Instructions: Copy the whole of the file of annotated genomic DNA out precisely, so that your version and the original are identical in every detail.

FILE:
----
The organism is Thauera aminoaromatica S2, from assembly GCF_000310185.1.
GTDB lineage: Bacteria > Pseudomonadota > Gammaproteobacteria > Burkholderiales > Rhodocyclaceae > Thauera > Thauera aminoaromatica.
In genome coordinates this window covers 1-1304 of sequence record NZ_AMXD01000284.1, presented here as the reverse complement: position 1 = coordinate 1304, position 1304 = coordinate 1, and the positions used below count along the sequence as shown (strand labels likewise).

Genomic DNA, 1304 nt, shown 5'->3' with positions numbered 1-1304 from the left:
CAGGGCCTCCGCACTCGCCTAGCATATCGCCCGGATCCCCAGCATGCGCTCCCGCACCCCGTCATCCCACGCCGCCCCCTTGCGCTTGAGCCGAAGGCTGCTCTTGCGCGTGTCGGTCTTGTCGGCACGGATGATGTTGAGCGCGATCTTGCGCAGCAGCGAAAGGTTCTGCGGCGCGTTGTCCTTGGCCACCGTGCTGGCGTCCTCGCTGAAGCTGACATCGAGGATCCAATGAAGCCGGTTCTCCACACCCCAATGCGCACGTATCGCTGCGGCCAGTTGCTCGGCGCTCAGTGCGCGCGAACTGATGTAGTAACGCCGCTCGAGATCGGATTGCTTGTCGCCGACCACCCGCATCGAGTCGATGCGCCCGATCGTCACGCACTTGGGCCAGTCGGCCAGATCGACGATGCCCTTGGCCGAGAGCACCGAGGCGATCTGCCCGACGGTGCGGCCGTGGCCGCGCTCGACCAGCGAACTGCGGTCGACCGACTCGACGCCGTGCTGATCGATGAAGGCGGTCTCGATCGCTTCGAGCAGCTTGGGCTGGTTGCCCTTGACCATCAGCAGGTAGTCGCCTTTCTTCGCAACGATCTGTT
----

The organism is Thauera aminoaromatica S2, from assembly GCF_000310185.1.
GTDB lineage: Bacteria > Pseudomonadota > Gammaproteobacteria > Burkholderiales > Rhodocyclaceae > Thauera > Thauera aminoaromatica.
In genome coordinates this window covers 1-1304 of sequence record NZ_AMXD01000284.1, presented here as the reverse complement: position 1 = coordinate 1304, position 1304 = coordinate 1, and the positions used below count along the sequence as shown (strand labels likewise).

Genomic DNA, 1304 nt, shown 5'->3' with positions numbered 1-1304 from the left:
CAGGGCCTCCGCACTCGCCTAGCATATCGCCCGGATCCCCAGCATGCGCTCCCGCACCCCGTCATCCCACGCCGCCCCCTTGCGCTTGAGCCGAAGGCTGCTCTTGCGCGTGTCGGTCTTGTCGGCACGGATGATGTTGAGCGCGATCTTGCGCAGCAGCGAAAGGTTCTGCGGCGCGTTGTCCTTGGCCACCGTGCTGGCGTCCTCGCTGAAGCTGACATCGAGGATCCAATGAAGCCGGTTCTCCACACCCCAATGCGCACGTATCGCTGCGGCCAGTTGCTCGGCGCTCAGTGCGCGCGAACTGATGTAGTAACGCCGCTCGAGATCGGATTGCTTGTCGCCGACCACCCGCATCGAGTCGATGCGCCCGATCGTCACGCACTTGGGCCAGTCGGCCAGATCGACGATGCCCTTGGCCGAGAGCACCGAGGCGATCTGCCCGACGGTGCGGCCGTGGCCGCGCTCGACCAGCGAACTGCGGTCGACCGACTCGACGCCGTGCTGATCGATGAAGGCGGTCTCGATCGCTTCGAGCAGCTTGGGCTGGTTGCCCTTGACCATCAGCAGGTAGTCGCCTTTCTTCGCAACGATCTGTT